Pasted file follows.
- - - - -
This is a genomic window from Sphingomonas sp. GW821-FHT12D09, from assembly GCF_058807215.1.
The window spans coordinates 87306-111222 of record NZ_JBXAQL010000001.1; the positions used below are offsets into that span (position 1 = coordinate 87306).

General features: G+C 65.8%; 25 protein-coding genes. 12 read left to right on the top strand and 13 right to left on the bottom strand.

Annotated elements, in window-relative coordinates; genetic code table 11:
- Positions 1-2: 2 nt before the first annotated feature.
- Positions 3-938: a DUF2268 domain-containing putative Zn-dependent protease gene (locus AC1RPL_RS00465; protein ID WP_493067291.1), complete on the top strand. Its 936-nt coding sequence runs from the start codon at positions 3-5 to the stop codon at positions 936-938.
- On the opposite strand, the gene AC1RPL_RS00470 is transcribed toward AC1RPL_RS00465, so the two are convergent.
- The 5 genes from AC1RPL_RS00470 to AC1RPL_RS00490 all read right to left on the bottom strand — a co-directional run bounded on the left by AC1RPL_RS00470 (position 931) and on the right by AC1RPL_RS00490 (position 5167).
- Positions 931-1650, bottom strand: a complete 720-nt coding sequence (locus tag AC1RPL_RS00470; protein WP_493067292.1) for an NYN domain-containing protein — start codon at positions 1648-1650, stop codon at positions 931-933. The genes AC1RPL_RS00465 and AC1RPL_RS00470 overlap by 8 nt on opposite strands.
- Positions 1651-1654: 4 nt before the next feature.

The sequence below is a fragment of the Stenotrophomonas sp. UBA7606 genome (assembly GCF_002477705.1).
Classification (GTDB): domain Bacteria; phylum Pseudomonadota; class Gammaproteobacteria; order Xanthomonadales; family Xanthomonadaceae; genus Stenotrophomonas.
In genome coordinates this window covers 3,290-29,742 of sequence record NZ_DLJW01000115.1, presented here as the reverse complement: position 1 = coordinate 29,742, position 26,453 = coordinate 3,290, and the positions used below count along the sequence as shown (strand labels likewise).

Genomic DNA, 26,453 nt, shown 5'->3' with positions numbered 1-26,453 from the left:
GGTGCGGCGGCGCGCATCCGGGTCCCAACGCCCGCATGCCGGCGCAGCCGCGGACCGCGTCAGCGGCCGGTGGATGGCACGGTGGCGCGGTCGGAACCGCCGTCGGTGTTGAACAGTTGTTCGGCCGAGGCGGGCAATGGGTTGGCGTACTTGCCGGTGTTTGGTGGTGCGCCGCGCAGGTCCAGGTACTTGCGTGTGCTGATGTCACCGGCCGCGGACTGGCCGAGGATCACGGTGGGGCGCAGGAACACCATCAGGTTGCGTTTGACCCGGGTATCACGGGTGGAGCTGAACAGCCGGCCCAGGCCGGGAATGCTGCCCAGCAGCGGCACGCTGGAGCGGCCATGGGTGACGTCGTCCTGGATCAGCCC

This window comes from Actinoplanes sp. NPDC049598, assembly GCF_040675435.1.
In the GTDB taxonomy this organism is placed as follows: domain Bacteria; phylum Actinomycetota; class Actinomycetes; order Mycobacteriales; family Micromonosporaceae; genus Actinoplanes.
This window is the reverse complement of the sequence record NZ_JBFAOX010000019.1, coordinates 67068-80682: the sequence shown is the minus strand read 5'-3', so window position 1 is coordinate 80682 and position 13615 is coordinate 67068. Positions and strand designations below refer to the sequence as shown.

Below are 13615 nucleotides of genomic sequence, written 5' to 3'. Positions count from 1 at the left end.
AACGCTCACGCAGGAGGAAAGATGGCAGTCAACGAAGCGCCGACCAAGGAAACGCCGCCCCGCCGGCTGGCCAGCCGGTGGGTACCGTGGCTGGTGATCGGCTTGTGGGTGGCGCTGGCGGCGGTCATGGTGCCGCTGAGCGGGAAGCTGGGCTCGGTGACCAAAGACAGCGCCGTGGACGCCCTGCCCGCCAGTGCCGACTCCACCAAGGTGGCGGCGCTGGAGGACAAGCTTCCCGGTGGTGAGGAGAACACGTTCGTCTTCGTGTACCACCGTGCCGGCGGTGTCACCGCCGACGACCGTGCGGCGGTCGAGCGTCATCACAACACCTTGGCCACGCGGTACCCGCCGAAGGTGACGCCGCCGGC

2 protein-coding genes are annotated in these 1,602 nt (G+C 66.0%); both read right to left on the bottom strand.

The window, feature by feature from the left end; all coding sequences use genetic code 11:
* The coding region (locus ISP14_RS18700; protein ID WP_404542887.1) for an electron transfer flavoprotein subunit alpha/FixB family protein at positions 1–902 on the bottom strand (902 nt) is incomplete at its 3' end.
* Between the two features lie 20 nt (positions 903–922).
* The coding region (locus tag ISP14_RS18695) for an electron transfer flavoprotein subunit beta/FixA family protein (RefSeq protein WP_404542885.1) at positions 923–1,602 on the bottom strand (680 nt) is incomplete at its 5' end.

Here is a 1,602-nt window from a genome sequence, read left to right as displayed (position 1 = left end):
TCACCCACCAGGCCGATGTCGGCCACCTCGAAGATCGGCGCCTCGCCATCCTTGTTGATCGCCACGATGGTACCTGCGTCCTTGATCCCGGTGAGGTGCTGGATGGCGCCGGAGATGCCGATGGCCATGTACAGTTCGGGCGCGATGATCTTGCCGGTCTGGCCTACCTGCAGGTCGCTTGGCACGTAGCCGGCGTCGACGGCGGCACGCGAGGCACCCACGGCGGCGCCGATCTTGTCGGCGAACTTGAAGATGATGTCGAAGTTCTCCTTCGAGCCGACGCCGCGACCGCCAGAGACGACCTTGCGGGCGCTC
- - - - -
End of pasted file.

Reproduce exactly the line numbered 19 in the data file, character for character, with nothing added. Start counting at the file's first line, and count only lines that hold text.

Below are 13615 nucleotides of genomic sequence, written 5' to 3'. Positions count from 1 at the left end.